English ed. - Oxford ; New York : Berg, c2007.
- x, 358 p. : ill., ports. ; 26 cm.
Filmography: p. -327.
Includes bibliographical references (p. -345) and index.
- Acknowledgements I: Film Propaganda and the Second World War: Debates and Contexts II: Justifying War III: Blitzkrieg: the Bombers and the Bombed IV: The Enemy V: The 'Men of Destiny': the image of wartime leadership, past and present VI: Victory and Defeat: the end of the 'thousand year Reich' and post-war reconstruction VII: Conclusion Select Filmography Select Bibliography.
- (source: Nielsen Book Data)
- Publisher's Summary:
Propaganda - so crucial to winning the battle of hearts and minds in warfare - witnessed a transformation during World War II, when film was fast becoming the most popular form of entertainment. In Film Propaganda in Britain and Nazi Germany, Jo Fox compares how each country exploited their national cinema for political purposes. Through an investigation of shorts and feature films, the author looks at how both political propaganda films and escapist cinema were critical in maintaining the morale of civilians and the military, and how this changed throughout the war. While both countries shared certain similarities in their wartime propaganda films - a harking back to a glorious historic past, for example - the thematic differences reveal important distinctions between cultures. This book offers new insight into the shifting pattern of morale during World War II and highlights a key moment in propaganda film history.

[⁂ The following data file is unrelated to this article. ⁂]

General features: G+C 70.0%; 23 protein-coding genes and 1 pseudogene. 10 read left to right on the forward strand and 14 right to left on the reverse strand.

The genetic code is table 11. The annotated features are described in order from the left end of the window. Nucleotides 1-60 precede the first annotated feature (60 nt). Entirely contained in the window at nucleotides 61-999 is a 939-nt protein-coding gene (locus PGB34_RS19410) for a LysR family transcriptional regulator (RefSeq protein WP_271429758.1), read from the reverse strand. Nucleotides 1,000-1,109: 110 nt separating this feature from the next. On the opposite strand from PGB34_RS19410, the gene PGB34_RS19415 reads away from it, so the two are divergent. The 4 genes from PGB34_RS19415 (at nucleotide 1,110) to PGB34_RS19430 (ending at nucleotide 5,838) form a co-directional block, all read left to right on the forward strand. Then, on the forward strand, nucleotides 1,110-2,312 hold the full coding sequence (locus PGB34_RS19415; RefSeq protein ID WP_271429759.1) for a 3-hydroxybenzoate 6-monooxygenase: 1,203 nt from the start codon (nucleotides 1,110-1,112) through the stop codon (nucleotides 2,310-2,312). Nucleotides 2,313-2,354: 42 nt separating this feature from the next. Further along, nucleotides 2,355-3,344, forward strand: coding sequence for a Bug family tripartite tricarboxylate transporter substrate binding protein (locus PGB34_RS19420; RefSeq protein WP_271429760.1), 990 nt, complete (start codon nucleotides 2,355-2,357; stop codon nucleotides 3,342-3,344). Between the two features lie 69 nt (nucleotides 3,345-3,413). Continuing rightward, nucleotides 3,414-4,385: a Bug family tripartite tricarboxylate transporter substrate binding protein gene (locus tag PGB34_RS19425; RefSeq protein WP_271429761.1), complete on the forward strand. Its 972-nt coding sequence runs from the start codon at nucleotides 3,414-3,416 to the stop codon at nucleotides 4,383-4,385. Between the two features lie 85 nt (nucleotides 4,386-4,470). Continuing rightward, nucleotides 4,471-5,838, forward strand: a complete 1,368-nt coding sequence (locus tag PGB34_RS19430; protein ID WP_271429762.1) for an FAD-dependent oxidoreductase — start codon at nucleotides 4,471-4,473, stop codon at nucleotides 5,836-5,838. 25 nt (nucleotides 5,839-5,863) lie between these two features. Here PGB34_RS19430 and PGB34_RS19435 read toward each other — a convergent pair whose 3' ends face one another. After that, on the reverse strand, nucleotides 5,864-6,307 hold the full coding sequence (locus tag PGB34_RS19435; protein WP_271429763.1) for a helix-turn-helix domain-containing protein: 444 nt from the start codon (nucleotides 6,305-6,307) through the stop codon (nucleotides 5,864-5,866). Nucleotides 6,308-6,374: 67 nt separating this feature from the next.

(source: Nielsen Book Data)